Led Zep - live!! Anyone who encourages this filth should be taxed into penury.
I was in the newsagent the other day, and the shopkeeper asked the bloke in front of me if he wanted to buy a lottery ticket.
"Nah" he replied. "It's a stupidity tax, innit?"
A fair point. But it occurred to me that there is a more lucrative stupidity tax than the extra few quid that they make during a rollover week. Led Zep tickets, for example. If anyone ever deserved to have £8,000 taken off them, it's Led Zep fans. And - apparently - £8,000* is what some people paid.
I hope the all the touts who made a killing were ex-Mod wideboys.
And the worthless soap-dodgers that weren't rich enough to afford an actual ticket still got stung for a reasonably hefty idiocy-levy - £125 - just to own a used stub.
Harvey Goldsmith wasn't impressed.
But here's a suggestion; Why don't a bunch of civil-minded pop stars - the ones whose tickets are rare enough to fetch a decent price - establish their own joint auction site, and insist that a sizeable percentage of the tickets for their British gigs are auctioned though it - as part of the contractual negotiations?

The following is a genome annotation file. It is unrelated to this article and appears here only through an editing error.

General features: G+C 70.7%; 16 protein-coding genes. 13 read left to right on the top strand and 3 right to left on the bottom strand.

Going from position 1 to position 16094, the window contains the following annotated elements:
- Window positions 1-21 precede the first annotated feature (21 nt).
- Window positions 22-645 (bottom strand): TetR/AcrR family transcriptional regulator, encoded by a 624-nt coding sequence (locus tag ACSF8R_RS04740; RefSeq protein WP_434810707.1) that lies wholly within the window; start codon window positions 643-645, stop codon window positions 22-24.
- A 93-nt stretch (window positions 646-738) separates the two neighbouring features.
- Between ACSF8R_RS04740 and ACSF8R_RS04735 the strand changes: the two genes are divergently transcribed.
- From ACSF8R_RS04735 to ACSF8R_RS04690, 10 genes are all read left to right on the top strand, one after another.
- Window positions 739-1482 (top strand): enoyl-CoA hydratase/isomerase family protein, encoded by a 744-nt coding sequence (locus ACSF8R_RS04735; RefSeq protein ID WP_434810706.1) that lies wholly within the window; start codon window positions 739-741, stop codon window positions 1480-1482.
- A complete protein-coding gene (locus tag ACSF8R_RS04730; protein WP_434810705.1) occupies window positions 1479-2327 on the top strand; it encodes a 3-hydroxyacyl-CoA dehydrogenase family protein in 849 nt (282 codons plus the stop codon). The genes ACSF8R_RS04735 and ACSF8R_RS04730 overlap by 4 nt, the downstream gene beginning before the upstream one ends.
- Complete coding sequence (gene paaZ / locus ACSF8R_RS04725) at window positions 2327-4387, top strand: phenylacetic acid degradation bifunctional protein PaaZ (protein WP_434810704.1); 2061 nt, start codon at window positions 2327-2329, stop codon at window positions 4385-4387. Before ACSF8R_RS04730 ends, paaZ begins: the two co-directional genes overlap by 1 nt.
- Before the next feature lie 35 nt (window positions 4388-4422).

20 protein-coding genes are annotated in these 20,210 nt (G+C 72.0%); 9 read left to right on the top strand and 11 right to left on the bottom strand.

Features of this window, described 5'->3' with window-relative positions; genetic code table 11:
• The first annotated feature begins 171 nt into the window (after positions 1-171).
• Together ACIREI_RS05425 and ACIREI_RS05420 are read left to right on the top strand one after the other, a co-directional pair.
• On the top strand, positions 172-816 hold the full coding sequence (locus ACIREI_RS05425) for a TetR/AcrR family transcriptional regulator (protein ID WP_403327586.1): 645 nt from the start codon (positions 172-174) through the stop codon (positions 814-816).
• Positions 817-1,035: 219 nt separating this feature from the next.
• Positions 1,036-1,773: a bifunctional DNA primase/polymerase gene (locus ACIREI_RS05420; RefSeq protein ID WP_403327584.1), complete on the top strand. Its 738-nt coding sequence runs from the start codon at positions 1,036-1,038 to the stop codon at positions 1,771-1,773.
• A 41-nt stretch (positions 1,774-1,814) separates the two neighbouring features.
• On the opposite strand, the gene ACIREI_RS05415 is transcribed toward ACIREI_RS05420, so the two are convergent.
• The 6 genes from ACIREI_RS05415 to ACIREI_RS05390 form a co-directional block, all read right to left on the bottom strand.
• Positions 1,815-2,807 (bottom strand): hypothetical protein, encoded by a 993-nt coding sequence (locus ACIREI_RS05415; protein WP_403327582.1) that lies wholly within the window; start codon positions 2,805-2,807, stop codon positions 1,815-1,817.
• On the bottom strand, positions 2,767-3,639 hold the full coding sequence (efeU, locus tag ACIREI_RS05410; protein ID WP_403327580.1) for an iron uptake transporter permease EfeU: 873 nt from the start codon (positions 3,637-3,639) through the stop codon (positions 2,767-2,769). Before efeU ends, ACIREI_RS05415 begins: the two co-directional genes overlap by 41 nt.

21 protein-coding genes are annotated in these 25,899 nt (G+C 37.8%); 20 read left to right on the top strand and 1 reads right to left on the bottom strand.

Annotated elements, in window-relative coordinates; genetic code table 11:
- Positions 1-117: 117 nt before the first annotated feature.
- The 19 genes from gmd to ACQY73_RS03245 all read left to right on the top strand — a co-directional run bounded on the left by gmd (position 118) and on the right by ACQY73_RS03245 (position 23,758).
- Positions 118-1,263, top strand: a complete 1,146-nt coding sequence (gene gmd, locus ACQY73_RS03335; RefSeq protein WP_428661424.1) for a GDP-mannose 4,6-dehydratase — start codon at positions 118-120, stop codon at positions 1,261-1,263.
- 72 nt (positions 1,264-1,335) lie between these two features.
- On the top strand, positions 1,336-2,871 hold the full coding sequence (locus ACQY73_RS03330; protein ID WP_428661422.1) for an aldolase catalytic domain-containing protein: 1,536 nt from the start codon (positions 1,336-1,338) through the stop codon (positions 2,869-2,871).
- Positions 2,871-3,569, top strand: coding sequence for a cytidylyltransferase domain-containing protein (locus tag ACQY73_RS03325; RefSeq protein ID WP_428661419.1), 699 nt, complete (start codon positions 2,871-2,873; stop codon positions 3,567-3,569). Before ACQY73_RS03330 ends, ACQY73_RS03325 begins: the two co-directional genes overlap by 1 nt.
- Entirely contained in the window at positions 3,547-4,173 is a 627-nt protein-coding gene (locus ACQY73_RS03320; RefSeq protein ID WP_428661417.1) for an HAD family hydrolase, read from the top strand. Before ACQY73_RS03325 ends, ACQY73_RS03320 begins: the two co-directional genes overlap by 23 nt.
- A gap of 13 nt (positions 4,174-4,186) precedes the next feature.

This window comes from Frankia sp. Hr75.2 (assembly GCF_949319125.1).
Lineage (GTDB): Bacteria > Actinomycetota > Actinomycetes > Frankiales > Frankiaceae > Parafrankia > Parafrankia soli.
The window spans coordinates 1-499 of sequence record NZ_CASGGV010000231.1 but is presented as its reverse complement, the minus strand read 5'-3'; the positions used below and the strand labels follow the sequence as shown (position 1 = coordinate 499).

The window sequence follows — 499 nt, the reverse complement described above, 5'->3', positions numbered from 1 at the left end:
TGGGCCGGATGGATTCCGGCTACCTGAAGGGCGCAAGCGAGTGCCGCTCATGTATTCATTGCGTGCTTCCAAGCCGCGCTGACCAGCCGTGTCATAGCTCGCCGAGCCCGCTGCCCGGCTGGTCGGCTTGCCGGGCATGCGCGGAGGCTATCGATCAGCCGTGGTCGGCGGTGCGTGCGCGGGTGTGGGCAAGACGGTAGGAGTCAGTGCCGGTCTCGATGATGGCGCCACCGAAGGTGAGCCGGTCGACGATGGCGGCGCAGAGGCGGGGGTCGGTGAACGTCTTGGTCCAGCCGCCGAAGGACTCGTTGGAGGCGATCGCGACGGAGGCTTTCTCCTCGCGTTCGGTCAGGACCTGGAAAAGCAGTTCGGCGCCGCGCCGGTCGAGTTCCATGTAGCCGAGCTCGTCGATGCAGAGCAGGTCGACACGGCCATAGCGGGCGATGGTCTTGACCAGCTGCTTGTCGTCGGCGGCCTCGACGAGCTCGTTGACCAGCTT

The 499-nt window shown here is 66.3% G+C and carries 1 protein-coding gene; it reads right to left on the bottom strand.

All profits above the face value could go to fill in for some of the money lost in the recent Arts Council cuts that will have a significant impact on small theatre. A willingness to do this sort of thing is the only redeeming feature that Radiohead have. Perhaps this could be their next stunt?
Now, if this is an orignal idea of mine (and I doubt it is), I'm slapping a patent on it here and now to prevent it ever being abused by shitheads like Pink Floyd, Led Zep, The Scissor Sisters, The Kaiser Chiefs or James Blunt. There is a poetic justice in those gigs funding fat blokes who spent their teens in Sta Prest.
And here's a second idea. As public service broadcasting becomes a less reliable underwriter for the performing arts, why doesn't the BBC offer free adverts to regional theatre to fill some of the gap? No money would change hands. More people buying tickets at regional theatres would improve grass-roots funding, and the BBC would see the benefits in the long term.
I've been meaning to write a post for some time entitled "Why the BBC should take advertising - as long as it isn't paid for." And one day, I will.
OK. Maybe someone else has had those ideas. Maybe they're just plain unworkable, or daft. I don't know. But whenever public funding disappears from any walk of life, there are people who suffer. And that isn't good. But, like cuts in adult education, cuts in arts funding - particularly smaller scale performing arts - have a highly corrosive long term impact upon the quality of all of our lives.
So, at times like these, even stupid ideas may be worth a second look?
*The £8k is a figure I saw in a newspaper article. It may not be correct. But whatever the real figure was, it was huge.